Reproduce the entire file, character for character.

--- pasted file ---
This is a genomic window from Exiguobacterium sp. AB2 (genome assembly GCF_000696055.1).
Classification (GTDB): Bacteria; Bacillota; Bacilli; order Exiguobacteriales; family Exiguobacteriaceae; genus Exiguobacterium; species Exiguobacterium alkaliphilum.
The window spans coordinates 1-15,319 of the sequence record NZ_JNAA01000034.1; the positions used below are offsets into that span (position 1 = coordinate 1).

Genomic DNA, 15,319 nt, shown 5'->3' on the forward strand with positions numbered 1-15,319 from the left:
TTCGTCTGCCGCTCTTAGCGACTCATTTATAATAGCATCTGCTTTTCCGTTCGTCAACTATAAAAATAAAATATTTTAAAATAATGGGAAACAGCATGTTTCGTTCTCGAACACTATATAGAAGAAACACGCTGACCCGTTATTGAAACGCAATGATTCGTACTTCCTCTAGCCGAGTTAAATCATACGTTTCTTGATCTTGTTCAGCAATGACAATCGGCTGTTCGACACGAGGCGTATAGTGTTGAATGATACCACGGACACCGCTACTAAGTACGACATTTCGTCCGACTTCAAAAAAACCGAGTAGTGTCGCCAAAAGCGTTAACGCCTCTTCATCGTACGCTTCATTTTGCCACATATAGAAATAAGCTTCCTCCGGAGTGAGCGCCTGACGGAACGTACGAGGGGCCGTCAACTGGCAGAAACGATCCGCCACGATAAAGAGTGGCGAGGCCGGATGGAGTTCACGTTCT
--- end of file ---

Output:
This is a genomic window from Exiguobacterium sp. AB2 (genome assembly GCF_000696055.1).
Classification (GTDB): Bacteria; Bacillota; Bacilli; order Exiguobacteriales; family Exiguobacteriaceae; genus Exiguobacterium; species Exiguobacterium alkaliphilum.
The window spans coordinates 1-15,319 of the sequence record NZ_JNAA01000034.1; the positions used below are offsets into that span (position 1 = coordinate 1).

Genomic DNA, 15,319 nt, shown 5'->3' on the forward strand with positions numbered 1-15,319 from the left:
TTCGTCTGCCGCTCTTAGCGACTCATTTATAATAGCATCTGCTTTTCCGTTCGTCAACTATAAAAATAAAATATTTTAAAATAATGGGAAACAGCATGTTTCGTTCTCGAACACTATATAGAAGAAACACGCTGACCCGTTATTGAAACGCAATGATTCGTACTTCCTCTAGCCGAGTTAAATCATACGTTTCTTGATCTTGTTCAGCAATGACAATCGGCTGTTCGACACGAGGCGTATAGTGTTGAATGATACCACGGACACCGCTACTAAGTACGACATTTCGTCCGACTTCAAAAAAACCGAGTAGTGTCGCCAAAAGCGTTAACGCCTCTTCATCGTACGCTTCATTTTGCCACATATAGAAATAAGCTTCCTCCGGAGTGAGCGCCTGACGGAACGTACGAGGGGCCGTCAACTGGCAGAAACGATCCGCCACGATAAAGAGTGGCGAGGCCGGATGGAGTTCACGTTCT